Professor Sutton illustrates the difference between on-policy and off-policy methods with a different type of grid world example called the “cliff grid world”. In this grid world, the starting position is the lower-left hand corner of the grid and the lower right-hand corner of the grid is the goal state. As before, the learning machine can move to the left, right, up, or down but can not move off the grid. However, here is the interesting part of the “cliff grid world”. The bottom row of the grid starts with the “start state” on the far left and then we have a sequence of squares which correspond to a cliff and then the final square is the “goal state”. If the learning machine lands on the cliff then it “falls off” and is automatically transported to the start state and receives a penalty of -100. If the learning machine moves onto any other square in the grid world which is not a “start state”, “goal state”, or “cliff square” then the learning machine receives a penalty of -1.
So what’s interesting when you run an “off-policy” reinforcement learning machine is that it wanders around aimlessly and thus falls off the cliff multiple times. Thus, over the long term the average reward received by the “off-policy” reinforcement learning machine is less than the average reward received by the “on-policy” reinforcement learning machine because as the “on-policy” learning machine gets smarter…it learns to stay away from the edge of the cliff. However, what is interesting is that the types of routes that the “on-policy” reinforcement learning machine learns tend to keep a safe distance away from the edge of the cliff while the the “off policy” reinforcement learning machine learns the optimal route which is to travel as close as possible to the edge of the cliff without stepping off the edge!
The next part of the talk covered the rationale behind introducing function approximation methods into reinforcement learning. The basic idea here is that in the real-world we might have an environment with a large number of states and a large number of actions. For example, suppose there were 1000 possible actions of the learning machine and the environment had 10,000 possible states. This would imply that we would need to learn to figure out an action-value function which had 1000 multiplied by 10,000 possible values or 10,000,000 values. In other words, we would have a function with 10,000,000 free parameters. Moreover, for more complicated environments, the number of states or actions could be much larger. Furthermore, in order to correctly estimate such a function it is necessary for the learning machine to experience the consequences of each of these 10,000,000 possible state-action pairs at least a few times and perhaps some of these combinations might be very rare.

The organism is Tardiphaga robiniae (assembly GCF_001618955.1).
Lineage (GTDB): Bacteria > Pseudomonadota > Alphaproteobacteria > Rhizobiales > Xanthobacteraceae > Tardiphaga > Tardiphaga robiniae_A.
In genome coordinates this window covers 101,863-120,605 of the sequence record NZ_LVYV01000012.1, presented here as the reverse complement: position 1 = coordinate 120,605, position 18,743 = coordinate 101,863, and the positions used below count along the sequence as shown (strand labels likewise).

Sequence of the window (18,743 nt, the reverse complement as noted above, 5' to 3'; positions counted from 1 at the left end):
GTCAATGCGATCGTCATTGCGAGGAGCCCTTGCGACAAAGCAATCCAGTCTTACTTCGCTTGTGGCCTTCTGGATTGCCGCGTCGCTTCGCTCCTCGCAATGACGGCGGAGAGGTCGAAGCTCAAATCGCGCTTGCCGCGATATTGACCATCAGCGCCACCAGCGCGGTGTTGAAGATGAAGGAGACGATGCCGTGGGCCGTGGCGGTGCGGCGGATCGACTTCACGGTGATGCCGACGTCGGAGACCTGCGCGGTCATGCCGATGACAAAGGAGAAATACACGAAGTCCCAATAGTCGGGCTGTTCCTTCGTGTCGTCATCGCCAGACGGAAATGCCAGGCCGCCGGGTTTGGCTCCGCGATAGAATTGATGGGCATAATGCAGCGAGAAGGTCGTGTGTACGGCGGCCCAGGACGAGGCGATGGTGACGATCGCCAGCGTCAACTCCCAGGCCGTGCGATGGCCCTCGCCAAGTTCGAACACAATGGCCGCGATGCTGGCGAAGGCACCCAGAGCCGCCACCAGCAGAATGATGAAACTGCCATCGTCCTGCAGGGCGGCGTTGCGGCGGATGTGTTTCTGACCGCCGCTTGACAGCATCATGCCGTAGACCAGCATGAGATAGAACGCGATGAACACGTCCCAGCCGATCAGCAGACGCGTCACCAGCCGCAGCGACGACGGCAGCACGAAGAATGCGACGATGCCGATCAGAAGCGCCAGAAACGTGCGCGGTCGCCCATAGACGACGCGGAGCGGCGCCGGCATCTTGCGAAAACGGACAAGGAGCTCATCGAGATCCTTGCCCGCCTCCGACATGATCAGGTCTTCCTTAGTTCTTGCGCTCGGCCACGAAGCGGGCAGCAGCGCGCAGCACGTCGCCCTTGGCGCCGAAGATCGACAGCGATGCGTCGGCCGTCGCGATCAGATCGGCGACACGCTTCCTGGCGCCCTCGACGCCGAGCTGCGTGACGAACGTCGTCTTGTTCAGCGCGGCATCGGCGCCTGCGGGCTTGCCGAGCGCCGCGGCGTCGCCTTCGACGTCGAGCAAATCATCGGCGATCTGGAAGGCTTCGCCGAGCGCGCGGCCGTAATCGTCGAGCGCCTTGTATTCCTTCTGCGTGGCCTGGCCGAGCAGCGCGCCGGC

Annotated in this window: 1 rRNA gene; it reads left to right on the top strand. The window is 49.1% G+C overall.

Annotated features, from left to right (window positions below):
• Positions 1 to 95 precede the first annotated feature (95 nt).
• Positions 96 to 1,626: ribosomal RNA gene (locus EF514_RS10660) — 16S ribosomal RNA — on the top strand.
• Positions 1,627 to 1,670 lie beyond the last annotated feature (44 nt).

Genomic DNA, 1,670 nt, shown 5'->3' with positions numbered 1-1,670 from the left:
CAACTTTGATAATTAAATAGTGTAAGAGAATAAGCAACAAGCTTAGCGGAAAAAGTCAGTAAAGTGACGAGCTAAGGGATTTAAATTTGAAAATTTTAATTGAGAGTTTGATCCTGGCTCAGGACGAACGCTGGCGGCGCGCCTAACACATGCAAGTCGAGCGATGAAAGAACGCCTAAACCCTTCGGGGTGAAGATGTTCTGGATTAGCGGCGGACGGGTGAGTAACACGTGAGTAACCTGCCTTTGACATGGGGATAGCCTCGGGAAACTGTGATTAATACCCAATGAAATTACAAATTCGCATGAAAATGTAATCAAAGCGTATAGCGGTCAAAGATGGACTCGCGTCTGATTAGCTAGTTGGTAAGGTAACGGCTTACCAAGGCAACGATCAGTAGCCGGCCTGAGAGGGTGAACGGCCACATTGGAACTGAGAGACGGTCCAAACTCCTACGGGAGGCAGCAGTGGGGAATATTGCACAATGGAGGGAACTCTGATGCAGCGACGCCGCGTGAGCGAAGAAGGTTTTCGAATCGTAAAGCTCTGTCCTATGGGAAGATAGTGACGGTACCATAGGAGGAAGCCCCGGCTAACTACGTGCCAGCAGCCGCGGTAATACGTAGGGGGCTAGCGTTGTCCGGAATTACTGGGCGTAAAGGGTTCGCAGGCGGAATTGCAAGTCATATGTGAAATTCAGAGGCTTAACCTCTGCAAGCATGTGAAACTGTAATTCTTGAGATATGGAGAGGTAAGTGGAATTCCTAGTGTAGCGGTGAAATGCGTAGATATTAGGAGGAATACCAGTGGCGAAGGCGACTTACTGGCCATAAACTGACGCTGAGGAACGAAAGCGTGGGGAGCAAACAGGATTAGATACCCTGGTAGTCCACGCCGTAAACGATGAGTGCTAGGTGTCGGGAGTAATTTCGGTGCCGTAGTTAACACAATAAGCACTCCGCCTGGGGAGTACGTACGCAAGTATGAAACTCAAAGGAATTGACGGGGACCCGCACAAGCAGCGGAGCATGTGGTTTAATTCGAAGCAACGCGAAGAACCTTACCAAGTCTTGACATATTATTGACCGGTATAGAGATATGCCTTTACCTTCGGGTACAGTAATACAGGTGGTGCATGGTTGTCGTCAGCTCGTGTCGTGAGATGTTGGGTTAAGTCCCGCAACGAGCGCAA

Function approximation methods can address these problems by using a smooth function which has free parameters to map a state and action into the Desired Q-value. For example, suppose we have a grid world which consists of 1000 rows and 1000 columns. Thus, there are 1000 multiplied by 1000 possible environmental states or a million possible environmental states. Also assume the learning machine can go up, down, left, or right so this means there are four possible actions. This means that if we don’t use function approximation methods and estimate a value of the state-action Q function for each possible state-action pair we have approximately 4 million free parameters for this relatively simple problem. Now let’s consider an alternative representational scheme. Let’s represent a location in this grid world as an ordered pair of variables R and C where R indicates the row location of the learning machine in the grid world and C indicates the column location of the learning machine in the grid world. Also suppose that we represent the action “move left” as the list of numbers: 1,0,0,0, the action “move right” as the list of numbers: 0,1,0,0, the action “move up” as the list of numbers: 0,0,1,0 and the action “move down” as the list of numbers: 0,0,0,1. Thus a state-action pair such as: R=3, C=5, Action=0,1,0,0 means that the learning machine is on grid square which is in row 3 and column 5 and moves right. Now define the state-action Q function as a weighted sum of the numerical components state-action pair. That is, the predicated Q value is a weight multiplied by R plus a weight multiplied by C plus a weight associated with the relevant action plus an additional weight. The seven free parameters needs to be estimated but what’s interesting here is that the original problem required about four million parameters but using function approximation we can represent the original problem using only seven free parameters!